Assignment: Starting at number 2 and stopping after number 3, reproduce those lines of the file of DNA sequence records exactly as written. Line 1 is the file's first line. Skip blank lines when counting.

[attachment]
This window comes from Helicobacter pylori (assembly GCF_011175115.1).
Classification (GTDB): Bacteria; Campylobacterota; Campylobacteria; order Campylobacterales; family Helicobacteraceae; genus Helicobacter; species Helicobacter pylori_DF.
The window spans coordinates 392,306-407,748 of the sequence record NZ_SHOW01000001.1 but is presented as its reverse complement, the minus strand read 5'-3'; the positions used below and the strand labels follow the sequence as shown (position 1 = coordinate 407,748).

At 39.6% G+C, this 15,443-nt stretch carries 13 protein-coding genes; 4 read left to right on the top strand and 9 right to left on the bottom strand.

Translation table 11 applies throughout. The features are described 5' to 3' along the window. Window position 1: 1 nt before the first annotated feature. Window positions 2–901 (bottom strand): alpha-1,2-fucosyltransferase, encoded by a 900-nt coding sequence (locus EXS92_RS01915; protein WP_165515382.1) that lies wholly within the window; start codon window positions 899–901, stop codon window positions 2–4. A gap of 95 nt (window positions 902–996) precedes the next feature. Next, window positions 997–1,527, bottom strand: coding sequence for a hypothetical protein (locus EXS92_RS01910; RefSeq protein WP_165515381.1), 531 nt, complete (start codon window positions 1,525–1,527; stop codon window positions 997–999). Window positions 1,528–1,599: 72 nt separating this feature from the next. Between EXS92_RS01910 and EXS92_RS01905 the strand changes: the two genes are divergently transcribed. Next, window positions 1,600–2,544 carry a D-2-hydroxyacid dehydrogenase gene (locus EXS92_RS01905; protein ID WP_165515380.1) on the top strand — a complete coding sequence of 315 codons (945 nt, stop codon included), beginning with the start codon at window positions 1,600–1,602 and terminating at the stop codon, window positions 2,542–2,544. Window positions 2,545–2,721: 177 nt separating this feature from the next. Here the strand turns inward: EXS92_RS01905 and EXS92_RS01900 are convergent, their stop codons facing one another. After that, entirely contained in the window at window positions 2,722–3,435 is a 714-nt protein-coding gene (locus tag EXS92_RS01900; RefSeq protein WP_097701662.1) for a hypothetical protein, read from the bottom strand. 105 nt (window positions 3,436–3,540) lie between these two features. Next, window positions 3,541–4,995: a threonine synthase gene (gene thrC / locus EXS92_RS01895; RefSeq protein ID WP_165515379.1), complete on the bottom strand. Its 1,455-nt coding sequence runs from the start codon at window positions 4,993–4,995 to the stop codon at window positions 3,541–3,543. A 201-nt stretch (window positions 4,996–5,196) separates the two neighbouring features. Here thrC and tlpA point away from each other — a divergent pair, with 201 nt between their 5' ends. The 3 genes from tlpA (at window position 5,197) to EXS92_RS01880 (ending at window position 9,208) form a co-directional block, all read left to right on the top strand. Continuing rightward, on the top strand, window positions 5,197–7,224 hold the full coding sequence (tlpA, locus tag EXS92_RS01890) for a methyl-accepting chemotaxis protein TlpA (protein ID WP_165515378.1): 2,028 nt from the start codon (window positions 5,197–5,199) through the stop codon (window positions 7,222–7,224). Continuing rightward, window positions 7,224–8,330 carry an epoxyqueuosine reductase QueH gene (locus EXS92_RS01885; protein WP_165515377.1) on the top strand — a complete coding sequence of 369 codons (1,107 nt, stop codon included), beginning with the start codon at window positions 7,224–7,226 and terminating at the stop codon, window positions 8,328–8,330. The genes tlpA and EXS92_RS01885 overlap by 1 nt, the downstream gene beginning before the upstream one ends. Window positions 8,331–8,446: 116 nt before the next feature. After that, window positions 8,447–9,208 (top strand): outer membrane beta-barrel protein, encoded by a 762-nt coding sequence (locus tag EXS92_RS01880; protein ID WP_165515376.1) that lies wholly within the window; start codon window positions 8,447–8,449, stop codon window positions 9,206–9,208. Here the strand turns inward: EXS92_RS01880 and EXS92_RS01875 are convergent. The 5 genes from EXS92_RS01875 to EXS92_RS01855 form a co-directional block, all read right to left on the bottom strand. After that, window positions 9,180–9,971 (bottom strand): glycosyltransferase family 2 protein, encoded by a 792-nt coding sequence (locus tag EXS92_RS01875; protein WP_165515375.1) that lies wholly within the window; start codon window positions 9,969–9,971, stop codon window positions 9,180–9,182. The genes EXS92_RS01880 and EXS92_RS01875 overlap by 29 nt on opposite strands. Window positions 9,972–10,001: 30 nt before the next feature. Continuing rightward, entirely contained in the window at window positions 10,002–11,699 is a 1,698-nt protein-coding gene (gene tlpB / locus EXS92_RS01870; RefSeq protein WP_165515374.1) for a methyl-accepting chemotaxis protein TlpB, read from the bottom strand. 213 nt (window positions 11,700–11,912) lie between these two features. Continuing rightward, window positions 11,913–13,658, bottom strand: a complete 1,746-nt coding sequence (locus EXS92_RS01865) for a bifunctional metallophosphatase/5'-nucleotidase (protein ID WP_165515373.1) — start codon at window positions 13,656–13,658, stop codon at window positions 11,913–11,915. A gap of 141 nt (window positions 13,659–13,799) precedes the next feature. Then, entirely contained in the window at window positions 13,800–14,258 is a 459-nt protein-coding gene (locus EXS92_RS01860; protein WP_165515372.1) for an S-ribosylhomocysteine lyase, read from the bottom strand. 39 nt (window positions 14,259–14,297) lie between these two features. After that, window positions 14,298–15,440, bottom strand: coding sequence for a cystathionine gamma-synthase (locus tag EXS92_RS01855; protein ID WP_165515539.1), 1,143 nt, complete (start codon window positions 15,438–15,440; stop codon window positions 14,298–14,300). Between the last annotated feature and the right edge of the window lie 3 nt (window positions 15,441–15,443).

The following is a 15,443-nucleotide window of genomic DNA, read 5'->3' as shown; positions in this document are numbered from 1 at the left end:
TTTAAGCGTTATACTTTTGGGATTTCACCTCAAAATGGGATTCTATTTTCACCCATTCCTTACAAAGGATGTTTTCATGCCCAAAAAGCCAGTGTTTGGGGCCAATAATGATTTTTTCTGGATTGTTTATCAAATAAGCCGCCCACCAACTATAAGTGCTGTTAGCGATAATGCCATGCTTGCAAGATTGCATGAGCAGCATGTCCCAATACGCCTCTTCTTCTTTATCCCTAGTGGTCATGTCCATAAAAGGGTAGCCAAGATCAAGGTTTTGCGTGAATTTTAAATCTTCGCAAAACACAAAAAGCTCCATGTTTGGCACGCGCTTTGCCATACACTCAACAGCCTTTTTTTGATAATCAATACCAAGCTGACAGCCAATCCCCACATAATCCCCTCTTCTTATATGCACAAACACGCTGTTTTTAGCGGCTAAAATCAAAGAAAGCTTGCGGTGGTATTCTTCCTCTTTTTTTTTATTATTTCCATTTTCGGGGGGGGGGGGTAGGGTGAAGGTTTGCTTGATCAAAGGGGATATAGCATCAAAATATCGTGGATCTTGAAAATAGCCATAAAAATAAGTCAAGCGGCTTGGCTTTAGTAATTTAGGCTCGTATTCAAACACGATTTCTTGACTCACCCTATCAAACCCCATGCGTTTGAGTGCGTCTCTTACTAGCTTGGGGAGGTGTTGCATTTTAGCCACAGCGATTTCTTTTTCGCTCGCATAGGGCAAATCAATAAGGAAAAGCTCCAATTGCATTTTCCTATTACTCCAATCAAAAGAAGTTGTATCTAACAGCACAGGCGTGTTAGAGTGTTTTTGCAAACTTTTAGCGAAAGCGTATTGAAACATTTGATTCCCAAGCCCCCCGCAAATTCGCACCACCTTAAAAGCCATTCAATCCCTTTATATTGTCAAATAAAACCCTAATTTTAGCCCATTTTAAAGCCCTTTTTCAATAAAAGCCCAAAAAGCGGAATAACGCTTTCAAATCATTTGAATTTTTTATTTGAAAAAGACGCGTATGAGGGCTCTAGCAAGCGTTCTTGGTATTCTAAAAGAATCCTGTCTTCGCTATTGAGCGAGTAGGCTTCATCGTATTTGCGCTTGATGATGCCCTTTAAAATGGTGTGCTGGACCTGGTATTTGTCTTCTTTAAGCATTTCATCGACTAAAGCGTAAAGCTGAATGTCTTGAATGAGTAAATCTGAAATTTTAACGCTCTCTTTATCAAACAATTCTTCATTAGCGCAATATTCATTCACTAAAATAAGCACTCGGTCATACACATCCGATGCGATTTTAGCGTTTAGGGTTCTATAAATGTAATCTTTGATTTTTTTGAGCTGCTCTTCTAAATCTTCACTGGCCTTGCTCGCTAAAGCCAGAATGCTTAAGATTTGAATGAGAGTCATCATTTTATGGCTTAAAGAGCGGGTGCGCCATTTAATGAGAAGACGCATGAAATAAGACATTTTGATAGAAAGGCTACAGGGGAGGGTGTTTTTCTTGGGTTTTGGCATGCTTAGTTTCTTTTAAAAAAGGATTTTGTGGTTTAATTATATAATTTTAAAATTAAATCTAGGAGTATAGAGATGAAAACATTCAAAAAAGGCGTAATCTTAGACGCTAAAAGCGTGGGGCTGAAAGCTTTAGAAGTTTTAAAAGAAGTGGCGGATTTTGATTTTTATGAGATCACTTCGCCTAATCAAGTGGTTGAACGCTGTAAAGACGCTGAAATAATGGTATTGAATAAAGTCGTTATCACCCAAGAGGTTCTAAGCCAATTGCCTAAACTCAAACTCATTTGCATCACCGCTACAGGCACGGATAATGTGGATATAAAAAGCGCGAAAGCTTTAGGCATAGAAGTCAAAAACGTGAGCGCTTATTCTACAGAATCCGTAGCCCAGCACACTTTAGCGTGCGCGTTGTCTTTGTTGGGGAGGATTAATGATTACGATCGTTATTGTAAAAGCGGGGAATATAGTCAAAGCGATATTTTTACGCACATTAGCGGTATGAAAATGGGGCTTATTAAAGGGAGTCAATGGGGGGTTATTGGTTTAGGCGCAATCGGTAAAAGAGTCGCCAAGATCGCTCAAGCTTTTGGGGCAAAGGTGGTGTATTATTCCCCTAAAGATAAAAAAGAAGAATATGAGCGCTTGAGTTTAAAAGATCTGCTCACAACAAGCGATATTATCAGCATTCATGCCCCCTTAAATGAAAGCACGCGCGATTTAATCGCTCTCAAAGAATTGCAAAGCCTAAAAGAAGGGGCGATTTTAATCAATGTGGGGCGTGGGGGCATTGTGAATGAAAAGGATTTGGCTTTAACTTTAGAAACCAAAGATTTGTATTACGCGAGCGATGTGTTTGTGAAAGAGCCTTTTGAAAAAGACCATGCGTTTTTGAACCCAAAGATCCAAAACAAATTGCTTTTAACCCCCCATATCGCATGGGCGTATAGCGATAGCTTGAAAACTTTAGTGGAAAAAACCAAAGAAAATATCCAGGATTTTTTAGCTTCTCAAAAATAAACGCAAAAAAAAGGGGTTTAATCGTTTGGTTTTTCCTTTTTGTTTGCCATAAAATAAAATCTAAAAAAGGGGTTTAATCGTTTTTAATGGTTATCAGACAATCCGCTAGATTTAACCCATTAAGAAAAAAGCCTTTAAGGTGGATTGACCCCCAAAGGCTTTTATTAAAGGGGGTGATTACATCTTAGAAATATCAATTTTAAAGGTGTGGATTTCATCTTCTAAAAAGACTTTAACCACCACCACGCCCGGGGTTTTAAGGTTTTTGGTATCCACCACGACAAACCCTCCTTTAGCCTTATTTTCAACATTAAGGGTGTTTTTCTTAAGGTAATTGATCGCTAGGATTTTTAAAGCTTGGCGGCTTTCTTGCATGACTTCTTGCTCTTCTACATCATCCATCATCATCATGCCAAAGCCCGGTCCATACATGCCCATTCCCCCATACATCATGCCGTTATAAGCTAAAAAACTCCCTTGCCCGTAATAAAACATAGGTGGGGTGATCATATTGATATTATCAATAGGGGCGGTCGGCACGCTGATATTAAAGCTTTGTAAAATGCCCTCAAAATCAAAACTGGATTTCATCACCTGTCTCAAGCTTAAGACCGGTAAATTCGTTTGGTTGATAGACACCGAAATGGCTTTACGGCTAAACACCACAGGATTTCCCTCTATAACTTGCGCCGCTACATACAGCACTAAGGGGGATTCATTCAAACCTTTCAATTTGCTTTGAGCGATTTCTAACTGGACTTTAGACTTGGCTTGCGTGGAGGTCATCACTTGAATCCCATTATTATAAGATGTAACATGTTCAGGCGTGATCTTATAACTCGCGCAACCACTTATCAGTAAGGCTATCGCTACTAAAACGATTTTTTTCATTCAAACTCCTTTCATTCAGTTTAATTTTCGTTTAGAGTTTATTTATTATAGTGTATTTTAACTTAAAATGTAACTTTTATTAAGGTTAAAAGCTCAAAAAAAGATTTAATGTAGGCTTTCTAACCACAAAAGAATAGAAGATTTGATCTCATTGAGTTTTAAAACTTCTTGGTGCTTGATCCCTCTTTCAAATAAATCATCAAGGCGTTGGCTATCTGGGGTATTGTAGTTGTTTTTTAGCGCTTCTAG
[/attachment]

Classification (GTDB): Bacteria; Campylobacterota; Campylobacteria; order Campylobacterales; family Helicobacteraceae; genus Helicobacter; species Helicobacter pylori_DF.
The window spans coordinates 392,306-407,748 of the sequence record NZ_SHOW01000001.1 but is presented as its reverse complement, the minus strand read 5'-3'; the positions used below and the strand labels follow the sequence as shown (position 1 = coordinate 407,748).